Precautions: When patients who are receiving corticosteroid therapy are subjected to unusual stress (trauma, surgery or severe illness), increased dosage of rapidly acting corticosteroids is indicated before, during and after the stressful situation.
Corticosteroids may mask some signs of infection, and new infections may appear during their use. There may be decreased resistance and inability to localize infection when corticosteroids are used. If an infection occurs during corticosteroid therapy, it should be promptly controlled by suitable antimicrobial therapy.
Pregnancy: Weigh the potential hazards of corticosteroid therapy to the embryo or fetus carefully against possible benefits when using the drug during pregnancy. The observation of fetal abnormalities in experimental animals indicates a potential hazard during the first trimester. If corticosteroids were given during pregnancy, watch the newborn infant closely for signs of hypoadrenalism and institute appropriate therapy if such signs are present.
Do not vaccinate patients receiving corticosteroids against smallpox. Avoid other immunization procedures because of the possible hazards of neurological complication and lack of antibody response.
If corticosteroids are indicated in patients with latent tuberculosis or tuberculin reactivity, close observation is necessary as reactivation of the disease may occur. During prolonged corticosteroid therapy, these patients should receive chemoprophylaxis. The employment of triamcinolone may be a lifesaving measure to control the acute toxicity associated with overwhelming tuberculous infection. Its use must be accompanied by appropriate, specific antituberculous therapy. Triamcinolone should not be used to alleviate joint pain arising from infectious states such as gonococcal or tuberculous arthritis.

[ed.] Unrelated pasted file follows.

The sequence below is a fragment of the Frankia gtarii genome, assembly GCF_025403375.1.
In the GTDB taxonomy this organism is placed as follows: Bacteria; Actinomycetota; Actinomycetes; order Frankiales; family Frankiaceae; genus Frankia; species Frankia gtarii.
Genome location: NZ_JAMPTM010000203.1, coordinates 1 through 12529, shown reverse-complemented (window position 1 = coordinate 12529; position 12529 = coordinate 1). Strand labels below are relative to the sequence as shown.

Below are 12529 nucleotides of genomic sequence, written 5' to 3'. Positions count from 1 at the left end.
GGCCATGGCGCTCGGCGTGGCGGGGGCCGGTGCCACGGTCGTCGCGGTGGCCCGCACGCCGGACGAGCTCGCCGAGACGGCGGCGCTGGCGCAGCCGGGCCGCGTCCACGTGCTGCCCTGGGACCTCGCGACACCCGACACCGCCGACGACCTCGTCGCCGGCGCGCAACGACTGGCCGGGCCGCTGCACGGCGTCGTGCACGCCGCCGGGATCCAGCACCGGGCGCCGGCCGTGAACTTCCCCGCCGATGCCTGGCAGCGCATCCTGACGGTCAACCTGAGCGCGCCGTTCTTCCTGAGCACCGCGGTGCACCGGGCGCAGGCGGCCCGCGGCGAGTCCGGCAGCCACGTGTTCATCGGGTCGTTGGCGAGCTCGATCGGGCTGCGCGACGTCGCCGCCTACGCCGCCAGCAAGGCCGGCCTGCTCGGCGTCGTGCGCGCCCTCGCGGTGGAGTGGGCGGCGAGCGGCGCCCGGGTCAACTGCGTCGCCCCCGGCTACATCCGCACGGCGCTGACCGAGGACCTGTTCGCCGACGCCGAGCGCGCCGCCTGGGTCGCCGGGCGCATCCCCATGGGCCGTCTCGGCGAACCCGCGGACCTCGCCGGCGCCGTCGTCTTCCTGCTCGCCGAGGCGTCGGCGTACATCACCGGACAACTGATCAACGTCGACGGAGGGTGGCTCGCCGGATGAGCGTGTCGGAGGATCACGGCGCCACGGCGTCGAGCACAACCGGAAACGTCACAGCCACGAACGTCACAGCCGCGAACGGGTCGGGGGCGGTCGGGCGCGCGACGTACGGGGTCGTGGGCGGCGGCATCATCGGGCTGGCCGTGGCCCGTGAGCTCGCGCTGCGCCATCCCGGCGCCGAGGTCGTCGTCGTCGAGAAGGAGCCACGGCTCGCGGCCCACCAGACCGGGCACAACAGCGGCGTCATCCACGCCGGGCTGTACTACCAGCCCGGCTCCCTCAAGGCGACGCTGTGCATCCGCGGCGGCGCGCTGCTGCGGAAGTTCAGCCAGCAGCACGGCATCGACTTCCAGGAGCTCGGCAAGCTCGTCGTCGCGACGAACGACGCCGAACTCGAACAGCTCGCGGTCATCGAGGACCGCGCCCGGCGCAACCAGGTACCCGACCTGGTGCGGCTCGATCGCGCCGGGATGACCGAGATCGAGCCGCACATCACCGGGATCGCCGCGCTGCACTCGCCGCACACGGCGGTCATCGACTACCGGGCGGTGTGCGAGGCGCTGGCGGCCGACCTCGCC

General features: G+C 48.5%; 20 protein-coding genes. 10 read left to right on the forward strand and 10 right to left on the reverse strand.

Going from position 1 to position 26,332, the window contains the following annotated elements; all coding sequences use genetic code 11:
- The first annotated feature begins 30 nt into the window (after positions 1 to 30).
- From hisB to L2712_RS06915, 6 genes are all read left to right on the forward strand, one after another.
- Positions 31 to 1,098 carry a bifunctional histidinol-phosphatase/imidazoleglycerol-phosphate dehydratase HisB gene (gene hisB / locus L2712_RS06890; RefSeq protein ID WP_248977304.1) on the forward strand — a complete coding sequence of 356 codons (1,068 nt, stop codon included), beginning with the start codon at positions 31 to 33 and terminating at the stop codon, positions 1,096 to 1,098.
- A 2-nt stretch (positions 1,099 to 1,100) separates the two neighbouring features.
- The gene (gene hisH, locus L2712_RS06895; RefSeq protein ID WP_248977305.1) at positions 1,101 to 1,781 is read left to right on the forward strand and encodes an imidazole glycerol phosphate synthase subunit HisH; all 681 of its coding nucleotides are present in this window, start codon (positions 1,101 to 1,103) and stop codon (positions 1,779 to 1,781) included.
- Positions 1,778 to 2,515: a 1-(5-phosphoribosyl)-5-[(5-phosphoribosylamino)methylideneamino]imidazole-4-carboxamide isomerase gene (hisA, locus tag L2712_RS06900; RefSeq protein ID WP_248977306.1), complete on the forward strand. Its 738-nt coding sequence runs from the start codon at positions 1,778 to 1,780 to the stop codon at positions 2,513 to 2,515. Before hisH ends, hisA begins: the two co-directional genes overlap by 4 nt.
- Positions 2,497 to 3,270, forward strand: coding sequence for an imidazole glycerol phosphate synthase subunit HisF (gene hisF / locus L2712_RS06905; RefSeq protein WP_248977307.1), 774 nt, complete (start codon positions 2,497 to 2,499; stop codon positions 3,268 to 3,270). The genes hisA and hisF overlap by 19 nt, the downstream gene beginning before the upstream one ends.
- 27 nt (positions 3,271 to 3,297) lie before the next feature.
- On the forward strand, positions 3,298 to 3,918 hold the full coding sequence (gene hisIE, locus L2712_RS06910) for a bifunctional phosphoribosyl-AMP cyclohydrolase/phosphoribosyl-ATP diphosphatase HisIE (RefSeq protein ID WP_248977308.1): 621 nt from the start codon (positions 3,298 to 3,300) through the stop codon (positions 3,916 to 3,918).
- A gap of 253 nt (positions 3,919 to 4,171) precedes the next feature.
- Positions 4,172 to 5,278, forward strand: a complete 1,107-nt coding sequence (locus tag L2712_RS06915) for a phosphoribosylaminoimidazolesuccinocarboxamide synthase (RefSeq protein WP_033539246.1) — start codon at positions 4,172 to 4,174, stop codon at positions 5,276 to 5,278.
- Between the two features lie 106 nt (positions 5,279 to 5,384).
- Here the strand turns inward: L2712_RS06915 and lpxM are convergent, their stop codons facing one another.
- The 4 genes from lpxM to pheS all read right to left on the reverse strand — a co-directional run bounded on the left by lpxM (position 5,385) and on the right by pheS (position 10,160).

If corticosteroids are considered for use in the following conditions, weigh the risks carefully against possible benefits: myasthenia gravis, metastatic carcinoma, diverticulitis, fresh intestinal anastomoses, active or latent peptic ulcer, hypertension, Cushing’s syndrome, renal insufficiency, chronic nephritis, thromboembolic tendencies, thrombophlebitis, osteoporosis, diabetes mellitus and psychotic tendencies.
Systemic steroid administration for prolonged periods may produce posterior subcapsular cataracts, glaucoma with possible damage to the optic nerve or may enhance the establishment of secondary ocular infection due to fungi and viruses.
Average and large doses of hydrocortisone or cortisone can cause elevation of blood pressure, salt and water retention, and increased potassium excretion. These effects are less likely to occur with the synthetic derivatives except when they are used in large doses; dietary salt restriction and potassium supplementation may be necessary. Edema may occur in the presence of renal disease with a fixed or decreased glomerular filtration rate. All corticosteroids increase calcium excretion.
Triamcinolone should be administered only with full knowledge of characteristic activity of, and varied responses to, adrenocortical hormones. Use corticosteroids under close clinical supervision.
Unlike other corticosteroids, triamcinolone and its derivatives do not stimulate the appetite. During prolonged therapy, a liberal protein intake is essential, and administration of anabolic steroids may be useful for counteracting the tendency to gradual weight loss, sometimes associated with negative nitrogen balance and wasting or weakness of skeletal muscles.